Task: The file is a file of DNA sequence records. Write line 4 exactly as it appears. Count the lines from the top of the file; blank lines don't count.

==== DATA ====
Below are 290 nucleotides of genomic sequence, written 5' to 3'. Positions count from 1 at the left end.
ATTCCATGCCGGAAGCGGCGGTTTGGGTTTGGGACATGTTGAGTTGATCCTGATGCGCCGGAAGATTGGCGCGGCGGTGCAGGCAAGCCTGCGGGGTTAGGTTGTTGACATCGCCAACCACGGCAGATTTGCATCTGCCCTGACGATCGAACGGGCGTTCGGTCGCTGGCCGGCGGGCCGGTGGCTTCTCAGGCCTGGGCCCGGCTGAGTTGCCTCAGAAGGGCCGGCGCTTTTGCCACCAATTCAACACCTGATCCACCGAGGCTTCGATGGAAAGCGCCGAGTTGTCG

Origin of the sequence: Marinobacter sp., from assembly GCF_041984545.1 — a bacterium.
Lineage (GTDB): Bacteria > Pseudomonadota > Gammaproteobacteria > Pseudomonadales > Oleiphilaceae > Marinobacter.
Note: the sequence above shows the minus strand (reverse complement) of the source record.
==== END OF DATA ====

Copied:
Lineage (GTDB): Bacteria > Pseudomonadota > Gammaproteobacteria > Pseudomonadales > Oleiphilaceae > Marinobacter.